A map of the recreational connections planned, including the Round Island Route, Rail Corridor, and Coast to Coast trail.
A map of the recreational connections planned, including the Round Island Route, Rail Corridor, and Coast to Coast trail.

How You Can Play A Part

The Ministry of National Development (MND) is taking the lead, but the work of greening Singapore cannot be done by the MND alone. As public officers, you can collaborate with the MND family to transform Singapore into a City in Nature.

A large part of this will be through NParks’ One Million Trees movement. The movement will take place across the island, including streetscapes, gardens, parks and park connectors, nature reserves and nature parks. There are currently about seven million trees in Singapore.

The community's involvement plays a key role in transforming Singapore.
Different groups and individuals can contribute to the aim of planting One Million Trees in various parts of Singapore (urban areas and nature parks).

About 100 individuals and more than 100 groups have already pledged their support to be a part of this movement. The groups include the Friends of the Park community, Community in Nature schools, Community in Bloom gardening groups, NParks volunteers, nature groups, the National University of Singapore, Keppel Corporation, JTC Corporation and OCBC Bank.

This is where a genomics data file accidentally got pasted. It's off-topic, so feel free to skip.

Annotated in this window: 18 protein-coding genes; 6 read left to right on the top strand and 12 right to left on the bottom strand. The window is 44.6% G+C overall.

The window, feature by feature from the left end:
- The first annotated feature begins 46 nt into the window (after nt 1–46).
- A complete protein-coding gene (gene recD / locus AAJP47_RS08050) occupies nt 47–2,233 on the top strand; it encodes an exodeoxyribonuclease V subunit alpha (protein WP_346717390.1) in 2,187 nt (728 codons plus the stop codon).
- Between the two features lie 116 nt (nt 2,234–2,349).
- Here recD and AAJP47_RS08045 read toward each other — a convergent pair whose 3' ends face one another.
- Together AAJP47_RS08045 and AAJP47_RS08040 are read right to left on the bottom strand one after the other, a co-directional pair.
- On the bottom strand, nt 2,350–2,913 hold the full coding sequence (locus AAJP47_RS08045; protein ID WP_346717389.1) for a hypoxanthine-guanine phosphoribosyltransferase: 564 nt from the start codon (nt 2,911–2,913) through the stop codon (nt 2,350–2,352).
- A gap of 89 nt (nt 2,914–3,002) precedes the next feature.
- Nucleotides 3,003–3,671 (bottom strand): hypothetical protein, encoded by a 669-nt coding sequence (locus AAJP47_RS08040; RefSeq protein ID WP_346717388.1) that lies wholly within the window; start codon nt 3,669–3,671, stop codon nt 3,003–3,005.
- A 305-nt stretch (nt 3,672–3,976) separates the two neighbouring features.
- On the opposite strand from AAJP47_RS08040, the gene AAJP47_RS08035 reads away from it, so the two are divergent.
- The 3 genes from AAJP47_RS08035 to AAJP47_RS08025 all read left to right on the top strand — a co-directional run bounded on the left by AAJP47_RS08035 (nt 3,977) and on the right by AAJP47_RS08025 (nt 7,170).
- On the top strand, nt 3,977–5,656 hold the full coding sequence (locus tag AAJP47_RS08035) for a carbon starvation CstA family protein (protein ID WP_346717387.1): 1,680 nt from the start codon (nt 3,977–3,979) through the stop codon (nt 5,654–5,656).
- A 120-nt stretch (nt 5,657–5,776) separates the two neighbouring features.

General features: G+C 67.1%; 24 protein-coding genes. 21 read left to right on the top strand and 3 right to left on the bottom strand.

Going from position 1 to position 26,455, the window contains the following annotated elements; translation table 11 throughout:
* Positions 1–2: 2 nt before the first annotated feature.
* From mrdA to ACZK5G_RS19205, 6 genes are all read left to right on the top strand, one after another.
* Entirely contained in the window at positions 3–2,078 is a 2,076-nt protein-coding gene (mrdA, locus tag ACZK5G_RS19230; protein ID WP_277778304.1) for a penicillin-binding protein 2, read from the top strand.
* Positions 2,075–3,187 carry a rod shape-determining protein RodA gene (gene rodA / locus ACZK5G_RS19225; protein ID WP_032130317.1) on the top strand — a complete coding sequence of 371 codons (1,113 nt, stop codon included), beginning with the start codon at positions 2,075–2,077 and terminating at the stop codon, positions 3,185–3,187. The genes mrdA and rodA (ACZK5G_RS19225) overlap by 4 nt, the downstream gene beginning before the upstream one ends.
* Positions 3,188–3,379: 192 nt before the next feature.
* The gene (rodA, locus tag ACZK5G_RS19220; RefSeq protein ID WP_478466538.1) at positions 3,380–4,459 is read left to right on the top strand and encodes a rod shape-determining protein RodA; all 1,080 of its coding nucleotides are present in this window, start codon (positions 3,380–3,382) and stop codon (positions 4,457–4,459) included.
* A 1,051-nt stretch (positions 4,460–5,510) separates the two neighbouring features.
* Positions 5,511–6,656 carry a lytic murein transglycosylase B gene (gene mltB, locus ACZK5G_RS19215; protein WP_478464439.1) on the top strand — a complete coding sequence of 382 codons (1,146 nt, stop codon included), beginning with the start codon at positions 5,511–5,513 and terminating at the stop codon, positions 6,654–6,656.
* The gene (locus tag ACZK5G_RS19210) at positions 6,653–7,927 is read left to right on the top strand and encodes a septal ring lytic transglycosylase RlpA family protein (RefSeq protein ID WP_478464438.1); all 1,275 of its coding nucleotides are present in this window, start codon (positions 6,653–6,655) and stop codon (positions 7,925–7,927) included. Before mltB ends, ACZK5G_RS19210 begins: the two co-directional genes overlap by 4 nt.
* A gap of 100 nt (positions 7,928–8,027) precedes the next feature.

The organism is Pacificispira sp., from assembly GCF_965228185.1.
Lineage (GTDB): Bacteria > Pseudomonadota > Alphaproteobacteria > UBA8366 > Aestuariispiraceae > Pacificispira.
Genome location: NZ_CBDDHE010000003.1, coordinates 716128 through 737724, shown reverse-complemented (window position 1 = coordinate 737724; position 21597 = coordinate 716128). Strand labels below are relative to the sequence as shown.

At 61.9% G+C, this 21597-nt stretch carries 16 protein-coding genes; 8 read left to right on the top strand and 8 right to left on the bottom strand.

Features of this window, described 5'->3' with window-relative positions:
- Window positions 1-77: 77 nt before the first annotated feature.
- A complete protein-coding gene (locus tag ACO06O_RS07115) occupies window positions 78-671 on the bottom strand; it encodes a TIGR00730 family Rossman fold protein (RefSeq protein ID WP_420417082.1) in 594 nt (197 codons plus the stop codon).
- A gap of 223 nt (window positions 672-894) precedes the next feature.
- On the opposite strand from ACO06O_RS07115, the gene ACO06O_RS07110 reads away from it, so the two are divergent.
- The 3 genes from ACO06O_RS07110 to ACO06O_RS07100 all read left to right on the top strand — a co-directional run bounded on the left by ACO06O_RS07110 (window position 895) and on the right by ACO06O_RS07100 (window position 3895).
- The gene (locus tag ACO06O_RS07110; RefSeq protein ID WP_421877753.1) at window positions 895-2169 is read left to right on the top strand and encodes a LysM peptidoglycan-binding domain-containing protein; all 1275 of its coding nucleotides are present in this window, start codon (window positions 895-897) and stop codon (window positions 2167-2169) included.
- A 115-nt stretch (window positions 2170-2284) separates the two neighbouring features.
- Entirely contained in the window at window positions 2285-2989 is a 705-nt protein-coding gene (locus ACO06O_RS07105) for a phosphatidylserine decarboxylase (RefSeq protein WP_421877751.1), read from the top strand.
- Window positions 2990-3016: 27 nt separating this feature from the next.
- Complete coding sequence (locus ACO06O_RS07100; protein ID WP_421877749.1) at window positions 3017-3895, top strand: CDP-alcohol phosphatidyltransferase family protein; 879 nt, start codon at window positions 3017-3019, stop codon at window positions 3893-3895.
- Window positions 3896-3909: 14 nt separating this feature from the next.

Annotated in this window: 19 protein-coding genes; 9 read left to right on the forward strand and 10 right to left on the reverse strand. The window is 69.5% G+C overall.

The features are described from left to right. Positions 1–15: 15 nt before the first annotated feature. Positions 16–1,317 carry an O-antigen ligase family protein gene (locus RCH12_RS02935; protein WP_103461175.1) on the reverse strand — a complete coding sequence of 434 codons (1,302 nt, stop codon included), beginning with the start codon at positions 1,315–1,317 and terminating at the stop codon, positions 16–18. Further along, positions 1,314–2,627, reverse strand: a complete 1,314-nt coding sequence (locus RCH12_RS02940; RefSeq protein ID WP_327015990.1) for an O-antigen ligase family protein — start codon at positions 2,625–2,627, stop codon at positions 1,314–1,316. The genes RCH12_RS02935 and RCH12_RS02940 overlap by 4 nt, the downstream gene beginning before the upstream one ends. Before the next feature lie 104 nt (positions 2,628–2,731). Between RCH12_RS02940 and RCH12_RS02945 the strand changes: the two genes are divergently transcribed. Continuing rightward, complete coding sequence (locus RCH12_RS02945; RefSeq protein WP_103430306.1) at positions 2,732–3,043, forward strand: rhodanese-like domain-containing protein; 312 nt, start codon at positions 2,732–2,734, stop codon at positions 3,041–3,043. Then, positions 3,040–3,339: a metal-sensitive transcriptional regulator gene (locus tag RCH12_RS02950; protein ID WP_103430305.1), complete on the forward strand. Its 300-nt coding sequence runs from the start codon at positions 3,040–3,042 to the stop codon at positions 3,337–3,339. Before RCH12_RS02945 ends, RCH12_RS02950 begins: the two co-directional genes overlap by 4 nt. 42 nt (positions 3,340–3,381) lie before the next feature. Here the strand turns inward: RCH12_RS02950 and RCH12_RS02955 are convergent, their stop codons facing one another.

The community is key to the success of this movement, and we invite you to join us.

To encourage community bonding, NParks launched the Gardening with Edibles programme in June 2020. This initiative promotes the growing of food plants as an activity for the entire household and brings nature into homes. NParks distributes seeds of leafy and fruited vegetables to households, and provides online resources on NParks’ Facebook and YouTube channels to encourage gardeners to acquire gardening skills and interact by sharing their experiences and successes online.

When the COVID-19 situation improves, NParks will transition the home gardeners into Community in Bloom and allotment gardens, and provide the gardeners with a larger variety of seeds, including herbs and spices, to deepen their interest. Gardening together strengthens family and community bonds to build social resilience. It also builds food resilience, and will contribute to Singapore’s “30 by 30” goal of producing 30% of our nutritional needs locally by 2030.

Singaporeans can also be more involved in the design, development and programming of our parks.

This topic is part of a series of features on the Singapore Agenda, one of the key priorities for the Public Service to Build Our Future, together with Public Sector Transformation and Singapore Together.

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    Jul 16, 2020